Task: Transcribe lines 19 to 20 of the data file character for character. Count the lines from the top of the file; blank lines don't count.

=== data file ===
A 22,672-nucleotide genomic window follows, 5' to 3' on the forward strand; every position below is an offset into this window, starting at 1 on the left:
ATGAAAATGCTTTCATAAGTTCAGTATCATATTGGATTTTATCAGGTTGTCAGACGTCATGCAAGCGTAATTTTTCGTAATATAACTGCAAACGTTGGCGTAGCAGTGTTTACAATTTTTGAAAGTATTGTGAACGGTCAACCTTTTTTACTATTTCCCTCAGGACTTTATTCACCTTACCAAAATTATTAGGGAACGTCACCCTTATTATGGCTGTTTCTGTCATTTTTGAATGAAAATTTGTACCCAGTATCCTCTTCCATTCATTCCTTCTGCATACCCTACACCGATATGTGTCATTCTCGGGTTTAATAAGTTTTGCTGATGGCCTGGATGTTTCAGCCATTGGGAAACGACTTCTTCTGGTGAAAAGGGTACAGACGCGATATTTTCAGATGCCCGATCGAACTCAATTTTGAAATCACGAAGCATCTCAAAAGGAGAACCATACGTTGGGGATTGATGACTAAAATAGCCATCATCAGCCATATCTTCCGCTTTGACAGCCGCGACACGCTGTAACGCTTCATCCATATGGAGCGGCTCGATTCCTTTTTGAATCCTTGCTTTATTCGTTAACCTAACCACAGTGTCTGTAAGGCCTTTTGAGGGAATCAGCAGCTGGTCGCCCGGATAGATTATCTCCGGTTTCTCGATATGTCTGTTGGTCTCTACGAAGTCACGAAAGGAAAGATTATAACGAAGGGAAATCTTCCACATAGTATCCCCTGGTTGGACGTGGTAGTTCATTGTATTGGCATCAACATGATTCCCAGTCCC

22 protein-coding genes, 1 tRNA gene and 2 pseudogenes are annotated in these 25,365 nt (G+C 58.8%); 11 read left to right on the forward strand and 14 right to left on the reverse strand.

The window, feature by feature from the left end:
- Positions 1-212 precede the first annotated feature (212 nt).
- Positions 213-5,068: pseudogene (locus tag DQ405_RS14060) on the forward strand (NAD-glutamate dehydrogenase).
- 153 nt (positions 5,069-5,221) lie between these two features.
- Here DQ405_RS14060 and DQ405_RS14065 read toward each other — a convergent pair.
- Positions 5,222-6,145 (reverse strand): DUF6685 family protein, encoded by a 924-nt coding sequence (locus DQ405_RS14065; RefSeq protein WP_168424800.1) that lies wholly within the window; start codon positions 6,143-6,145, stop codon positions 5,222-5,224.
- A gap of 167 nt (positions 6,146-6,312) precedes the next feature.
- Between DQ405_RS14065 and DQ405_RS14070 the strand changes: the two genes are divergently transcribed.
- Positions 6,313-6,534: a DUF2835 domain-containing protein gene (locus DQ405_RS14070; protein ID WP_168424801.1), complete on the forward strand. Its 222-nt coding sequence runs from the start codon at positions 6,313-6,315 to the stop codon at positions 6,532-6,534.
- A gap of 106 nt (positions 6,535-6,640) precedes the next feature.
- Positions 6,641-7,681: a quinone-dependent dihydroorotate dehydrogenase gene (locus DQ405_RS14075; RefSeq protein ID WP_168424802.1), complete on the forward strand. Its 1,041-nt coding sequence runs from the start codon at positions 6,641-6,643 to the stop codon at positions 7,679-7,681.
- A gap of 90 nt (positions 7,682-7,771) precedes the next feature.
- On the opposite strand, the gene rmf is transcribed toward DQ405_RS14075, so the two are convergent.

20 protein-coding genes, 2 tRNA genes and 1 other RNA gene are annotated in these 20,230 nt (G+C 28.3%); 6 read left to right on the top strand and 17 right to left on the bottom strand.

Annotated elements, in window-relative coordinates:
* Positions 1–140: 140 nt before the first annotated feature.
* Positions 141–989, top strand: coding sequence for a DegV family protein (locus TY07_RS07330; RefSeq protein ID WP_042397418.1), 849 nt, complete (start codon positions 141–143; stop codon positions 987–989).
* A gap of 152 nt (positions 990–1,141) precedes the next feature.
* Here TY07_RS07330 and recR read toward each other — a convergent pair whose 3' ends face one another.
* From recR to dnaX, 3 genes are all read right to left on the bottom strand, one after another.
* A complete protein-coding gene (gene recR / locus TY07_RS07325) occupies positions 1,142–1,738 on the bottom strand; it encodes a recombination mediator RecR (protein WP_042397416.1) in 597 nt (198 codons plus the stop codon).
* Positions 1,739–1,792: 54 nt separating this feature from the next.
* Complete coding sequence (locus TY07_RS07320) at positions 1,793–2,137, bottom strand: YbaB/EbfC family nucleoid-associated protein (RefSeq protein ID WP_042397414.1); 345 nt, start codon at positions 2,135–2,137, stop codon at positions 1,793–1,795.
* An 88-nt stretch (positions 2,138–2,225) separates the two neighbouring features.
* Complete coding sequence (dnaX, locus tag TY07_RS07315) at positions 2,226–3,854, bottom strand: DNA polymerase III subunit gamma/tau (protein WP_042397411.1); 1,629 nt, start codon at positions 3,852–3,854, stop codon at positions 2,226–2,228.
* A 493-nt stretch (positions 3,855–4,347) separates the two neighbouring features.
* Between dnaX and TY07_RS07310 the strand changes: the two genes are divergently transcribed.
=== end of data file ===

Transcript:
* Positions 1–140: 140 nt before the first annotated feature.
* Positions 141–989, top strand: coding sequence for a DegV family protein (locus TY07_RS07330; RefSeq protein ID WP_042397418.1), 849 nt, complete (start codon positions 141–143; stop codon positions 987–989).